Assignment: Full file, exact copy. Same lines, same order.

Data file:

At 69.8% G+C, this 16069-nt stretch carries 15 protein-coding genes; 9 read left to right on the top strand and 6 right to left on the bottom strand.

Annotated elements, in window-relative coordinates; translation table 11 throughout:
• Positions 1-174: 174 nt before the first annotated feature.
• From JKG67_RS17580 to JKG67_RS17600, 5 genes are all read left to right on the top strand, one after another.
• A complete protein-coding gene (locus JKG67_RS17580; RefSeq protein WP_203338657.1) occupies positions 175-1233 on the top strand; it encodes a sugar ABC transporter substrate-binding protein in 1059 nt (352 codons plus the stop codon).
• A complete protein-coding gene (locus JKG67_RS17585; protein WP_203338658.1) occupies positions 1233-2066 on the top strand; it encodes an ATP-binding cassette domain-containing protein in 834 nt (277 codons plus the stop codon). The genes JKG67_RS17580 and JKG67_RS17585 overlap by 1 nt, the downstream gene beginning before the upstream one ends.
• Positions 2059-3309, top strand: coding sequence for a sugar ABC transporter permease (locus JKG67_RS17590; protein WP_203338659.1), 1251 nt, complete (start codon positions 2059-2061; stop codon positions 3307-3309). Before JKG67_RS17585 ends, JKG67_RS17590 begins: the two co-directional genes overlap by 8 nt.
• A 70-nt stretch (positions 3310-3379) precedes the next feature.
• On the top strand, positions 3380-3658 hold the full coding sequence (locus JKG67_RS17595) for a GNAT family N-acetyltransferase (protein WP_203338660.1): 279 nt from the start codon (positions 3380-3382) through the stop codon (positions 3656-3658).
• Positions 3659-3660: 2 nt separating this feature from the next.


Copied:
At 69.8% G+C, this 16069-nt stretch carries 15 protein-coding genes; 9 read left to right on the top strand and 6 right to left on the bottom strand.

Annotated elements, in window-relative coordinates; translation table 11 throughout:
• Positions 1-174: 174 nt before the first annotated feature.
• From JKG67_RS17580 to JKG67_RS17600, 5 genes are all read left to right on the top strand, one after another.
• A complete protein-coding gene (locus JKG67_RS17580; RefSeq protein WP_203338657.1) occupies positions 175-1233 on the top strand; it encodes a sugar ABC transporter substrate-binding protein in 1059 nt (352 codons plus the stop codon).
• A complete protein-coding gene (locus JKG67_RS17585; protein WP_203338658.1) occupies positions 1233-2066 on the top strand; it encodes an ATP-binding cassette domain-containing protein in 834 nt (277 codons plus the stop codon). The genes JKG67_RS17580 and JKG67_RS17585 overlap by 1 nt, the downstream gene beginning before the upstream one ends.
• Positions 2059-3309, top strand: coding sequence for a sugar ABC transporter permease (locus JKG67_RS17590; protein WP_203338659.1), 1251 nt, complete (start codon positions 2059-2061; stop codon positions 3307-3309). Before JKG67_RS17585 ends, JKG67_RS17590 begins: the two co-directional genes overlap by 8 nt.
• A 70-nt stretch (positions 3310-3379) precedes the next feature.
• On the top strand, positions 3380-3658 hold the full coding sequence (locus JKG67_RS17595) for a GNAT family N-acetyltransferase (protein WP_203338660.1): 279 nt from the start codon (positions 3380-3382) through the stop codon (positions 3656-3658).
• Positions 3659-3660: 2 nt separating this feature from the next.